Propionate: This is a faster acting ester which can peak in the blood within hours and be fully metabolized over 3 days. Injections are commonly administered every 2-3 days. Since it metabolizes so quickly, and needs to be administered frequently, it is easy to stabilize levels and optimizes blood-testosterone-levels quickly. 100mg of Testosterone Propionate yields ~93mg of testosterone.


Other Esters found in TRT medicine may include;


Aqueous Testosterone Suspension: No-Ester. Requires frequent IM injections since it remains in the body only for a few hours. (Very painful injection). The risks outweigh the benefits when it comes to Testosterone Suspension and we do not recommend prescribing this particular ester.

Wednesday, 01 October 2014 14:25

Subcutaneous administration of testosterone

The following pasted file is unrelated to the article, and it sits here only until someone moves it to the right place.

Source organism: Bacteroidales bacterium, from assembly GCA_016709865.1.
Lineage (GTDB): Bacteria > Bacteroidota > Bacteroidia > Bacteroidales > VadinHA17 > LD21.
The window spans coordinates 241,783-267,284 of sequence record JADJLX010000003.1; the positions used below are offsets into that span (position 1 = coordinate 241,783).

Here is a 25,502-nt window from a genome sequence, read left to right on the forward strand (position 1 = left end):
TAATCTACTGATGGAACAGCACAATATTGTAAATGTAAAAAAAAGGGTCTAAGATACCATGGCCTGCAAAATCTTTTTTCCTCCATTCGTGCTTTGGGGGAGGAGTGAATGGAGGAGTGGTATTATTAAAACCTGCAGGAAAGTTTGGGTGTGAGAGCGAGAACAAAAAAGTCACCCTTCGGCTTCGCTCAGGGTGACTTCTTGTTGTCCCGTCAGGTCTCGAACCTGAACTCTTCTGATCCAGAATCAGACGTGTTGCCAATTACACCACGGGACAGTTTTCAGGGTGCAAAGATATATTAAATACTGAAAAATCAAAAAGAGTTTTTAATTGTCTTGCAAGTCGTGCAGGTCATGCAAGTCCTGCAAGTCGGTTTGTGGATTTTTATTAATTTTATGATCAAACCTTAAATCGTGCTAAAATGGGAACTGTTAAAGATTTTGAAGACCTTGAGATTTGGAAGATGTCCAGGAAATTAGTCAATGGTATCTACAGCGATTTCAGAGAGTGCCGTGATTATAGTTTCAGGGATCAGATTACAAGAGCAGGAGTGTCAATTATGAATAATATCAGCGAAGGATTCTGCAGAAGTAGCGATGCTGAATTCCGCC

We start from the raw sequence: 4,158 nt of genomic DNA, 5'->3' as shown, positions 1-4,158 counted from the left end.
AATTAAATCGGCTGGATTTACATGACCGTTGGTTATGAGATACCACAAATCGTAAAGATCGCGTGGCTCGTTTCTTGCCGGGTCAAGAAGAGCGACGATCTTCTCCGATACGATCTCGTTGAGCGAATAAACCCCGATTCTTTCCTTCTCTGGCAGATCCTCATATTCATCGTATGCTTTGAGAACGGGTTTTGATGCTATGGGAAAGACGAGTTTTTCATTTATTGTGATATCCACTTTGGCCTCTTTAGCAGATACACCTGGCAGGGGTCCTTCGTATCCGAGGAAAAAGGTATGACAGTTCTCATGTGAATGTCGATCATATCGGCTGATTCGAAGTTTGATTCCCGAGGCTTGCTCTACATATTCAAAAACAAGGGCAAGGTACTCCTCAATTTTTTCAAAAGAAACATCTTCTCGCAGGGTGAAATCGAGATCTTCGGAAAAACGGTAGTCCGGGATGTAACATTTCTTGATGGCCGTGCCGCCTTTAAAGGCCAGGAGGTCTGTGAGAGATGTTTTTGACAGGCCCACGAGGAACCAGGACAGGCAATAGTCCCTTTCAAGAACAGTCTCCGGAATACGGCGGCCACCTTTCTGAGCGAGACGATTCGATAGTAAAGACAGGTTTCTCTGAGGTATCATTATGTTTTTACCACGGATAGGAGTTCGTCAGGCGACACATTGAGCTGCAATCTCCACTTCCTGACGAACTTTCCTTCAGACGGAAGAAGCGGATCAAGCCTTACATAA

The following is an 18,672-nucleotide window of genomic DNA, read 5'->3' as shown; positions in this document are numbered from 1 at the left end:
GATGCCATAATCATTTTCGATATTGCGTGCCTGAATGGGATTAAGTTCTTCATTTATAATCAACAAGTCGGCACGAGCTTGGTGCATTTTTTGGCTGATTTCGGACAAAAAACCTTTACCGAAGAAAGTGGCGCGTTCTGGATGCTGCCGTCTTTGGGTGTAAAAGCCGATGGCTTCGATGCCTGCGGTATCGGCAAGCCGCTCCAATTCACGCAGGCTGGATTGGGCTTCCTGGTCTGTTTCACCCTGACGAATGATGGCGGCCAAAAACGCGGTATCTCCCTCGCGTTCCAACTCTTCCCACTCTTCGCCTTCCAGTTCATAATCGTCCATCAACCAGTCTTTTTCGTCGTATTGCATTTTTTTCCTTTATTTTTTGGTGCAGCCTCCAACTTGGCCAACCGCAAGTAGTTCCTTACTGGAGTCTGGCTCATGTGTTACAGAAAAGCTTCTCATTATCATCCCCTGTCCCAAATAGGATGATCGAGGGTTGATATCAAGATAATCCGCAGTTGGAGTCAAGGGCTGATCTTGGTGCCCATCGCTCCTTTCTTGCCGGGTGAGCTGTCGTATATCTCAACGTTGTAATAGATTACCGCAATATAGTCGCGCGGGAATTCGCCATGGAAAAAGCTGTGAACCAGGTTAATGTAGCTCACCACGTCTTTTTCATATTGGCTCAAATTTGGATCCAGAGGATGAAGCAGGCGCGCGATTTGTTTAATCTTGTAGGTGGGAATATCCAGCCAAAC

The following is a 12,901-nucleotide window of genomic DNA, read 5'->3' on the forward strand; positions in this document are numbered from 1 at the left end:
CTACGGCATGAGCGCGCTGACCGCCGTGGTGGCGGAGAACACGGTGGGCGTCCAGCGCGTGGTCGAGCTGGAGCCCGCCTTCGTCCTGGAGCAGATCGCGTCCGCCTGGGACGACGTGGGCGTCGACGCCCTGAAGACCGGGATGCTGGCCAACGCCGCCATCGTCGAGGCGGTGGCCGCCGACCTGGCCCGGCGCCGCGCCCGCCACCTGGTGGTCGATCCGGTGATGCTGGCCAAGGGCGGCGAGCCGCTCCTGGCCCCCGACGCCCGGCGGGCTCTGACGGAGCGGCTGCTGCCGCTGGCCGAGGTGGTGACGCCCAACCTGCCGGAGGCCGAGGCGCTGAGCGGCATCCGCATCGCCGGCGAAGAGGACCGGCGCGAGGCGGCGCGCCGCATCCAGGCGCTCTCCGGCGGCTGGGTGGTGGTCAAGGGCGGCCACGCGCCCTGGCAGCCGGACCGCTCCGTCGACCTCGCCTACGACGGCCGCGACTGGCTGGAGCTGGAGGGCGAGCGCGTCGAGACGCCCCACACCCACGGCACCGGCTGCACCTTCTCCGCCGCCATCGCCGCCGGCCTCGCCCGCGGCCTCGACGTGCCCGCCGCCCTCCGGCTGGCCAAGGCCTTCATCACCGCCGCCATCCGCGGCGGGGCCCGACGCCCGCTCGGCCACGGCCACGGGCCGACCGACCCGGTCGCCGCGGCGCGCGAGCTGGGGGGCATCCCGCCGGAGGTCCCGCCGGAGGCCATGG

Commonly prescribed injectable testosterone includes testosterone cypionate, enanthate, and propionate. All three are oil based injectables which have typically been administered by intramuscular injection (IM) using a 1” to 1.5” needle. Click here for more information on the different injectable testosterone esters. For a long time it was thought that these oil based testosterone medications could only be administered intramuscularly, however a few physicians who specialized in prescribing testosterone therapies noticed that testosterone levels appeared to be the same, even more stable, when patients administered their testosterone subcutaneously using a much smaller needle versus an IM injection. Over the years there have been more observations and studies supporting the subq administration of injectable testosterone, including the pilot study below. Normally when testosterone is administered by IM injection the entire weekly dosage is taken at one time, sometimes causing a peak in serum testosterone levels followed by a trough as the hormone metabolizes. When injecting testosterone by subcutaneous injection the dosage can be split into half, administering two smaller injections typically every 3 days (or twice per week). For many patients this method reduces the “peak and trough” effect and can keep serum testosterone levels more stable throughout the week. If you would like more information or direction on how to administer your testosterone subcutaneously please do not hesitate to contact the Defy Medical team for assistance. Subcutaneous administration of testosterone. A pilot study report. Al-Futaisi AM, Al-Zakwani IS, Almahrezi AM, Morris D. Source Department of Medicine, College of Medicine & Health Sciences, Sultan Qaboos University, Muscat, Oman. [email protected] Abstract OBJECTIVE: To investigate the effect of low doses of subcutaneous testosterone in hypogonadal men since the intramuscular route, which is the most widely used form of testosterone replacement therapy, is inconvenient to many patients. METHODS: All men with primary and secondary hypogonadism attending the reproductive endocrine clinic at Royal Victoria Hospital, Monteral, Quebec, Canada, were invited to participate in the study. Subjects were enrolled from January 2002 till December 2002. Patients were asked to self-administer weekly low doses of testosterone enanthate using 0.5 ml insulin syringe. RESULTS: A total of 22 patients were enrolled in the study. The mean trough was 14.48 +/- 3.14 nmol/L and peak total testosterone was 21.65 +/- 7.32 nmol/L. For the free testosterone the average trough was 59.94 +/- 20.60 pmol/L and the peak was 85.17 +/- 32.88 pmol/L. All of the patients delivered testosterone with ease and no local reactions were reported. CONCLUSION: Therapy with weekly subcutaneous testosterone produced serum levels that were within the normal range in 100% of patients for both peak and trough levels. This is the first report, which demonstrated the efficacy of delivering weekly testosterone using this cheap, safe, and less painful subcutaneous route.